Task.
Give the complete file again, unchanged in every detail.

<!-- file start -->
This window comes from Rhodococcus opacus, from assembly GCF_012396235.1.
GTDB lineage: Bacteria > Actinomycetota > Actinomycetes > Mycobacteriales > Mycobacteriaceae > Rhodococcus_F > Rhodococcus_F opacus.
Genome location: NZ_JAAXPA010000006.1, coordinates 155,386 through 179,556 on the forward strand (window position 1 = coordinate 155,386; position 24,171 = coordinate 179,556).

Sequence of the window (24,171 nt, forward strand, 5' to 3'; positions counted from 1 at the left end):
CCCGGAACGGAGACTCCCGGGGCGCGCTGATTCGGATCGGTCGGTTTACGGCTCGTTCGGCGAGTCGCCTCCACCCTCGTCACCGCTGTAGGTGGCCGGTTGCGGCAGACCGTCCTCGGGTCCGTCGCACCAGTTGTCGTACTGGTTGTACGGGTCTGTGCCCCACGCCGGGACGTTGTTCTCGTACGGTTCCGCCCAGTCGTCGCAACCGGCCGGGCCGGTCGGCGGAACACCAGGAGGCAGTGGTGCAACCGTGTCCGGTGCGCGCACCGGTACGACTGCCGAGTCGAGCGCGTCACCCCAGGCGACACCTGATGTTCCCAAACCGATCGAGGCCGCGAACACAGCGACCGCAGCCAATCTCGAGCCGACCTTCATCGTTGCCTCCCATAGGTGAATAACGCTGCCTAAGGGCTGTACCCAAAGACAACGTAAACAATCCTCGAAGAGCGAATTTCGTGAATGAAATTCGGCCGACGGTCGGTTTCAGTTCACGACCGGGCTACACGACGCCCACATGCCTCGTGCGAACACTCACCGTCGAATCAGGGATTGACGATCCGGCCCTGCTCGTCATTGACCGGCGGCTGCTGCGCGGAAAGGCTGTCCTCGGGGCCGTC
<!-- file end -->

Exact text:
This window comes from Rhodococcus opacus, from assembly GCF_012396235.1.
GTDB lineage: Bacteria > Actinomycetota > Actinomycetes > Mycobacteriales > Mycobacteriaceae > Rhodococcus_F > Rhodococcus_F opacus.
Genome location: NZ_JAAXPA010000006.1, coordinates 155,386 through 179,556 on the forward strand (window position 1 = coordinate 155,386; position 24,171 = coordinate 179,556).

Sequence of the window (24,171 nt, forward strand, 5' to 3'; positions counted from 1 at the left end):
CCCGGAACGGAGACTCCCGGGGCGCGCTGATTCGGATCGGTCGGTTTACGGCTCGTTCGGCGAGTCGCCTCCACCCTCGTCACCGCTGTAGGTGGCCGGTTGCGGCAGACCGTCCTCGGGTCCGTCGCACCAGTTGTCGTACTGGTTGTACGGGTCTGTGCCCCACGCCGGGACGTTGTTCTCGTACGGTTCCGCCCAGTCGTCGCAACCGGCCGGGCCGGTCGGCGGAACACCAGGAGGCAGTGGTGCAACCGTGTCCGGTGCGCGCACCGGTACGACTGCCGAGTCGAGCGCGTCACCCCAGGCGACACCTGATGTTCCCAAACCGATCGAGGCCGCGAACACAGCGACCGCAGCCAATCTCGAGCCGACCTTCATCGTTGCCTCCCATAGGTGAATAACGCTGCCTAAGGGCTGTACCCAAAGACAACGTAAACAATCCTCGAAGAGCGAATTTCGTGAATGAAATTCGGCCGACGGTCGGTTTCAGTTCACGACCGGGCTACACGACGCCCACATGCCTCGTGCGAACACTCACCGTCGAATCAGGGATTGACGATCCGGCCCTGCTCGTCATTGACCGGCGGCTGCTGCGCGGAAAGGCTGTCCTCGGGGCCGTC